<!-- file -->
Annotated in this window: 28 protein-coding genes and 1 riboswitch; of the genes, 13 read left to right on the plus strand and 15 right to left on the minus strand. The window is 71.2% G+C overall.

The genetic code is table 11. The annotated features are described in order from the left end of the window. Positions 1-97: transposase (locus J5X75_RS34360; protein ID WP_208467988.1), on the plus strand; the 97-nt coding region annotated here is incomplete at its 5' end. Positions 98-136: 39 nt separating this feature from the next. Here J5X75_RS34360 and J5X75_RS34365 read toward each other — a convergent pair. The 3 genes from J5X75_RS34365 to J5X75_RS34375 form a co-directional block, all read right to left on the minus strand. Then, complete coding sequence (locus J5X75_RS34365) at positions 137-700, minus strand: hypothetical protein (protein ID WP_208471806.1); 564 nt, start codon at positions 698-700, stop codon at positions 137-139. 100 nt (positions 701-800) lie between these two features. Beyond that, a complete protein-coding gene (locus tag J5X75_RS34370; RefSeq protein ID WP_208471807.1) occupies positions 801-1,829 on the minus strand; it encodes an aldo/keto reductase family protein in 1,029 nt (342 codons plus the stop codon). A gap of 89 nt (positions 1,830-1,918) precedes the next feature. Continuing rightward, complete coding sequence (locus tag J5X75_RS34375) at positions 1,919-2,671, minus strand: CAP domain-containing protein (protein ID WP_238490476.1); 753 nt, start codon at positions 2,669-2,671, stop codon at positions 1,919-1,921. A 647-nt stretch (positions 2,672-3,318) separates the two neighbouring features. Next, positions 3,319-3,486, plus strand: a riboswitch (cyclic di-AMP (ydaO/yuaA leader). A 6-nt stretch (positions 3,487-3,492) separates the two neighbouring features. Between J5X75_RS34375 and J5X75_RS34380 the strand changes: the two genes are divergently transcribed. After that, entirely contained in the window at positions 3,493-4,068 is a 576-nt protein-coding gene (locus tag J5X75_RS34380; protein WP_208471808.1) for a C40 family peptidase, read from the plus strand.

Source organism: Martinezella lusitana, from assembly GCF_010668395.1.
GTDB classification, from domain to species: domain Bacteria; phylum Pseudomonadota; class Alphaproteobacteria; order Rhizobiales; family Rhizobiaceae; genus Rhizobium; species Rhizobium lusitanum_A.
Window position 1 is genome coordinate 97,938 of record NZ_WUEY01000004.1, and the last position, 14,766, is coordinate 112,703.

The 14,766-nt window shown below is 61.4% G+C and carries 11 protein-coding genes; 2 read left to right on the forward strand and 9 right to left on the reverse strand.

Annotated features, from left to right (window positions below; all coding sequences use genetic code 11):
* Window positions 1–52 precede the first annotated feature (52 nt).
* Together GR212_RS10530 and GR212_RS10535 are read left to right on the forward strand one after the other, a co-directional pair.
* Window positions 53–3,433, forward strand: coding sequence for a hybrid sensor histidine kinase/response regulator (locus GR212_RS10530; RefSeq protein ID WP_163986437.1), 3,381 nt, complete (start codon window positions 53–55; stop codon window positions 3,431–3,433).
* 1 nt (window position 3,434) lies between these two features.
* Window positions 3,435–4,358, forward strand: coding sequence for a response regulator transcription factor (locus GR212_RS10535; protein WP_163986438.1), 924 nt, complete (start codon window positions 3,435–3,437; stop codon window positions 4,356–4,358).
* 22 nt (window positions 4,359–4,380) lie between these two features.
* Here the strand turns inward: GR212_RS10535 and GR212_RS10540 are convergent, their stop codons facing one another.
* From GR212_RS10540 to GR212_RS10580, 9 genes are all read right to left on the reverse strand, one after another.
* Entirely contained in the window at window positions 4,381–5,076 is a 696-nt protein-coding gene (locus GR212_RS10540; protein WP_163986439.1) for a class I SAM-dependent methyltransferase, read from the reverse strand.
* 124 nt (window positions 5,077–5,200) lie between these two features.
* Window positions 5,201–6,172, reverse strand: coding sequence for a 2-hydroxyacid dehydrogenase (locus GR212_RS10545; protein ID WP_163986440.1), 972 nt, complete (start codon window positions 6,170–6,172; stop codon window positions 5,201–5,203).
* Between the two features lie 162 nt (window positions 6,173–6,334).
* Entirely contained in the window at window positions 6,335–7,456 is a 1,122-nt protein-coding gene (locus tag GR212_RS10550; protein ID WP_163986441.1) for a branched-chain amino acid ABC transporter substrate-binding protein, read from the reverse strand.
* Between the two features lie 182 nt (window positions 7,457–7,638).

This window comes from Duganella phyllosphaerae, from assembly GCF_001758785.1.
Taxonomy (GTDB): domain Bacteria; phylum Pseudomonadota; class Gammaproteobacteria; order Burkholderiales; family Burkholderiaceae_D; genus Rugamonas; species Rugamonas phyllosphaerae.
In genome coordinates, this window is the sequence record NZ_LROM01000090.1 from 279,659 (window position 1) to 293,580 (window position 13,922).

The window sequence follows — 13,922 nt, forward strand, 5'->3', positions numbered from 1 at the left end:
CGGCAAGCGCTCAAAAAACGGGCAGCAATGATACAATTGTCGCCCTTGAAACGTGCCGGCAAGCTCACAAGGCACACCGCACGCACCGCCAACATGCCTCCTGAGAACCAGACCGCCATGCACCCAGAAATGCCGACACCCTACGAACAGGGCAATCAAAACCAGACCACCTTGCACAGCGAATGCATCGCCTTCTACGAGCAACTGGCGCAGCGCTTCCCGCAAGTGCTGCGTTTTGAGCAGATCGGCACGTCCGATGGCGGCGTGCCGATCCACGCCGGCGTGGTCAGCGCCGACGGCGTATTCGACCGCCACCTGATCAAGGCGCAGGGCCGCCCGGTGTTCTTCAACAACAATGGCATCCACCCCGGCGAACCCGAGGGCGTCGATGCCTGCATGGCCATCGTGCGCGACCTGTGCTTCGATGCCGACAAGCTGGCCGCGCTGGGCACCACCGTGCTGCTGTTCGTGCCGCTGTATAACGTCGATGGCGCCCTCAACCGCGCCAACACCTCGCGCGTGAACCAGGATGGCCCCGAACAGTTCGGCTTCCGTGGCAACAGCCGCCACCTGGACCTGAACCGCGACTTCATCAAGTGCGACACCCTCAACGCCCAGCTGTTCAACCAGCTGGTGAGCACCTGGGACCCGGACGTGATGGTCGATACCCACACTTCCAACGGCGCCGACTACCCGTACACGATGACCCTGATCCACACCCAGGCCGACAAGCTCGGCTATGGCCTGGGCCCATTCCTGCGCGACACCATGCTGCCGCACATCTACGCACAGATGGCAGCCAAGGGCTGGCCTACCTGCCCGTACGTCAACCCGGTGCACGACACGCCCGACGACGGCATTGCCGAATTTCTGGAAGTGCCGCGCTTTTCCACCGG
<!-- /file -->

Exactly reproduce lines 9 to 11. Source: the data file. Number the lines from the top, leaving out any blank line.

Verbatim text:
* Together GR212_RS10530 and GR212_RS10535 are read left to right on the forward strand one after the other, a co-directional pair.
* Window positions 53–3,433, forward strand: coding sequence for a hybrid sensor histidine kinase/response regulator (locus GR212_RS10530; RefSeq protein ID WP_163986437.1), 3,381 nt, complete (start codon window positions 53–55; stop codon window positions 3,431–3,433).
* 1 nt (window position 3,434) lies between these two features.